I hope my children picture me as a doting grandmother, happily playing with their children, unburdened by the daily demands of parenting. And it’s true that one of the joys of having grandchildren is spending special time together. To me, that means reading books, drawing, going to the park, singing and dancing to Beatles tunes and playing games like War or Go Fish. But over the years, I have developed a sense of impending dread about certain special games. Here is my Top Ten list of games that try my patience.
- Polly Pockets: My grandchild chooses her favorite tiny plastic dolls from the bin. I am given the ones with taped on arms and torn outfits. First, we have to dress hers. This means pulling little plastic clothes on them with my arthritic hands. Mine can remain naked, as they are superfluous to the plot. They are evil. Hers do all sorts of exciting things. Mine are instructed to try to hurt hers and end up in prison.
- Thomas the Train: My grandson lines up as many trains as possible and begins to push them on the track. I suggest we add cargo or trees or even people to the game. I’m told no — just trains. In a short time, the track comes apart or the train derails. My job is to fix it quickly and add even more cars to the train. And please, no sound effects. This is serious work.
- Chutes and Ladders: This is a game that calls for cheating. No grandchild of mine may go down the chute. I must count their moves carefully and ignore it when they skip over the dreaded spot that send them back to the beginning. Of course, it is desirable for me to go down the chute.
- Trouble: Similar to Chutes and Ladders. I must avert my eyes when they take extra turns or somehow make it to home without the correct number. I must never bump their pieces back to the beginning. And I must pretend we are following the rules, just not the rules that come with the game.
- Teacher: My granddaughter seats me on the floor in front of her white board. She draws or writes something and asks me questions. I must raise my hand. My answers are always wrong, so she has to teach me the right answer. Then we erase the board and start again. This could last for an hour and I will always be wrong.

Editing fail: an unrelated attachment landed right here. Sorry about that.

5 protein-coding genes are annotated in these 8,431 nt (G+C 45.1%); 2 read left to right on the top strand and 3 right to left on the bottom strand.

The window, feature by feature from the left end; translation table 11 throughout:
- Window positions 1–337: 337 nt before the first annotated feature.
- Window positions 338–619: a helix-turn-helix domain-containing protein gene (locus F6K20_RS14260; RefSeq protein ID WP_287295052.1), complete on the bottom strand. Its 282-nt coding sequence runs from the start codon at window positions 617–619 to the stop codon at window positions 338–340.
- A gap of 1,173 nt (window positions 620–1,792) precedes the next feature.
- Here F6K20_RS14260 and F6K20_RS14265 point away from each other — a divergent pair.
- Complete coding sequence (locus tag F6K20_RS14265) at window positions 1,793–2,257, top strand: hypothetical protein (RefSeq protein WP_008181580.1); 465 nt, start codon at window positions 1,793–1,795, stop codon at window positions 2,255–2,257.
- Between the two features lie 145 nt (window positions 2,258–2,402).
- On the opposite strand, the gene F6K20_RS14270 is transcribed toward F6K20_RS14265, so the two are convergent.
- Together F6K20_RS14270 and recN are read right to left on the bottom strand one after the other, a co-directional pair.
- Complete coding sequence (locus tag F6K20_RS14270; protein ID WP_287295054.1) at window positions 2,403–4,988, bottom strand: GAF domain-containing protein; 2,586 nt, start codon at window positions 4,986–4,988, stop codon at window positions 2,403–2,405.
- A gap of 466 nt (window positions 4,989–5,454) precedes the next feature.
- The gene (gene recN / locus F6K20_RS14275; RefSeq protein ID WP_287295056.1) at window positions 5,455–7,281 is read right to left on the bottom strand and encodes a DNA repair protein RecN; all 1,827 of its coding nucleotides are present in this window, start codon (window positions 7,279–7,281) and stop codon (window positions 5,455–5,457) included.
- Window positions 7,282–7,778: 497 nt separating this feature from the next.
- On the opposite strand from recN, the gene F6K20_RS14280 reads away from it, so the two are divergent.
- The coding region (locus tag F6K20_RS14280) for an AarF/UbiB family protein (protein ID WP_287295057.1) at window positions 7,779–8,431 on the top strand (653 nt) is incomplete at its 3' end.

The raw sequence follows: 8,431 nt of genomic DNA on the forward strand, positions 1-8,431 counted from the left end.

- Transformers: My grandson brings me a jumble of plastic and asks me to turn it into a robot or a race car. I twist and turn the pieces, but nothing resembling anything emerges. He can do it in five seconds, but he insists I have a turn.
- Kits: Any kit with multiple pages of picture-only directions stumps me. It could be a Lego rocket, an American Girl craft, a Rainbow Loom bracelet pattern or a K’NEX Ferris wheel. If I have to make anything with more than ten steps, I rebel and start to freelance.
- Big bubbles: We tried this several times over one summer. People sent me recipes on Facebook, I searched Google for ideas, and I even went to a craft shop to buy glycerin. No matter how I mixed the potion, all I got were slimy hands and bubbles that popped within seconds. The kids still had fun, but I felt pretty inept.
- Water Balloons: It looks like fun in the abstract, but why are the balloons so tiny and thin? The kids like to pump them full of water but can’t make the knot. Again, not a great job for old hands. After I am soaked and my hands cease to work, the special part comes. We have to pick up the broken balloons from all over the yard. The kids do this for two minutes and move on, leaving me crawling over the grass to make sure no animals get sick from the pieces left behind.
- Fetch: This is best played with a 15-month-old boy. He throws any object he can find and I retrieve it. Then he throws it 100 more times, laughing maniacally every time. And I foolishly find it and return it to him each time. That’s the game.
Now here’s the dirty little secret. No matter how crazy any of these games makes me, I can never say no to any of my grandkids. If it makes them happy, it’s worth playing, even if I always lose. In the long run, I’m a winner every time.
An excerpt from my book Terribly Strange and Wonderfully Real.
Boomer. Educator. Advocate. Eclectic topics: grandkids, special needs, values, aging, loss, & whatever. Author: Terribly Strange and Wonderfully Real.